Why does this happen? Again, it's all about body temperature. Kittens and young cats have accelerated metabolisms, which makes their body temperature high.
As they grow up, their metabolism starts to slow down progressively, which means that they body temp will start going down in some areas of the body. Since the extremities are hardest areas to irrigate with blood, they are the coldest in the body, which you can clearly see in a Ragdoll's coat.
Ragdoll Adults Will Maintain a Steady-Colored Coat Over Many Years
When cats reach adulthood, the changes in their metabolism are fewer and fewer. After the kitten's development period is over, the adult cat will reach a steady state of its metabolism and maintain it throughout its adulthood.
This is called homeostasis. During this period, the cat's body temperature will be varied by extremely small amounts, which means that the adult Ragdoll will not display major changes over the years.
When Ragdoll Cats Get Sick, Their Colors Might Change
There are certain illnesses, both chronic and acute, which can cause major changes in body temperature. For instance, if a cat has a fever, then its body temperature will be increased, and if it suffers from kidney or liver failure, it will have a lower body temp than it should.
Especially in chronic diseases, the change in body temperature becomes very visible on a Ragdoll cat's coat. If the kidney disease becomes chronic, for instance, the cat's extremities and lower area (its belly and torso) will be colder, which means that they will get darker.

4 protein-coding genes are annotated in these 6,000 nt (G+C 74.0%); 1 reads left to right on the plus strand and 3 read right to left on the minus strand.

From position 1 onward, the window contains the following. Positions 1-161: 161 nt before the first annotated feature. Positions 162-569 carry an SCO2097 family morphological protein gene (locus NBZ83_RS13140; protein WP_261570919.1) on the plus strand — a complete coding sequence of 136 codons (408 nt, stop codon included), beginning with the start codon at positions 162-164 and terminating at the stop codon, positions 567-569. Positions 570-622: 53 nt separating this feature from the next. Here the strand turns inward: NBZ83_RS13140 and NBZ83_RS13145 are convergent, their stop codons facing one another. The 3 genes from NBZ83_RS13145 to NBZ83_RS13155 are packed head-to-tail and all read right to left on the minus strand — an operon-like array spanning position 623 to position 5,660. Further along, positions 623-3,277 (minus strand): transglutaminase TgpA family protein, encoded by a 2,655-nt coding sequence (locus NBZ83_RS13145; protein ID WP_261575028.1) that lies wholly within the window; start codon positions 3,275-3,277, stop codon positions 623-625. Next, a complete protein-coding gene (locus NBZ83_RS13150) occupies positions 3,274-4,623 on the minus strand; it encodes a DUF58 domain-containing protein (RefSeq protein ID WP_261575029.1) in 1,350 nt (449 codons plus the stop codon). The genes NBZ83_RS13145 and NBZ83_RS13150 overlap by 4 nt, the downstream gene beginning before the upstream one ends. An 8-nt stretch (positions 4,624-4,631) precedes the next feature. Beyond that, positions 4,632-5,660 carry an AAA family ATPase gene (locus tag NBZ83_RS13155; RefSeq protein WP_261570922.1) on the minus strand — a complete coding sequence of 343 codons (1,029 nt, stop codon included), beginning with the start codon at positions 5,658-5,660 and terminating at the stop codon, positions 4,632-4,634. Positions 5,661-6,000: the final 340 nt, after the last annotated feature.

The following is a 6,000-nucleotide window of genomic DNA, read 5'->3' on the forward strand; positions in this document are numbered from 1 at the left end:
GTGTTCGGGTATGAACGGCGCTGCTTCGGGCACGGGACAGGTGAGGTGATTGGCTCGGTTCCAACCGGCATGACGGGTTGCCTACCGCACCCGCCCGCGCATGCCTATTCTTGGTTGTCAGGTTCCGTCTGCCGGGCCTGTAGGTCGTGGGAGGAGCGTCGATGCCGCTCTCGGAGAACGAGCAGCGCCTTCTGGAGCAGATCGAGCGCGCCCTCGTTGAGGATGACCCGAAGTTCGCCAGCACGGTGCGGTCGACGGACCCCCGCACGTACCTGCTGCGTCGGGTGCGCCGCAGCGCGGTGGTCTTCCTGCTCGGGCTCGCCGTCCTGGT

On the other hand, a chronic infection that might give out a sub-febrile state will cause the body temp to increase, which, over a longer period of time, will lead to lighter colors.
Old Ragdoll Cats Get Darker in Color
When cats get older, their metabolism slows down more and more. This will generate a radical color progression and the cat's extremities will get even darker than they were.
Moreover, the darker areas will get larger and larger, all pointing out the areas where the local circulation is hardened. However, please note that this is the natural development of a cat's metabolism and body temperature. All of these changes are normal, up to a certain extent.
Is a Sudden Change in Color a Cause for Alarm?
Yes, it is. If your Ragdoll cat suddenly changes its coloration pattern, you should take it to the vet and point out the changes. If you can, bring some older pictures of your cat so that the doctor has a means of comparison.
As mentioned above, there are some serious diseases that can cause a change in body temperature, which in Ragdolls you can see as a change in color, so your veterinarian will definitely want to take a look.
Do Ragdolls Get White Hair?
Yes, they do, old Raggies could get some white hairs in their coat. They usually appear all over the body, but they are more prominent on the cat's face and extremities. However, cats don't get to have full-white coats, you there are only going to be a few hairs over the years.
As you can see, Ragdoll color progression and development is extremely impressive. From full white to a detailed pointed pattern, Raggies change their colors radically. How has your Ragdoll cat changed over time? Does it look even remotely similar to back when it was a kitten? Tell us all about the changes you've seen in our comments section below.
**A HUGE THANK YOU TO OUR AWESOME READERS WHO SENT IN RAGDOLL CAT COLOR PROGRESSION PHOTOS - showing their kitties when they were kittens to today** Enjoy them below =)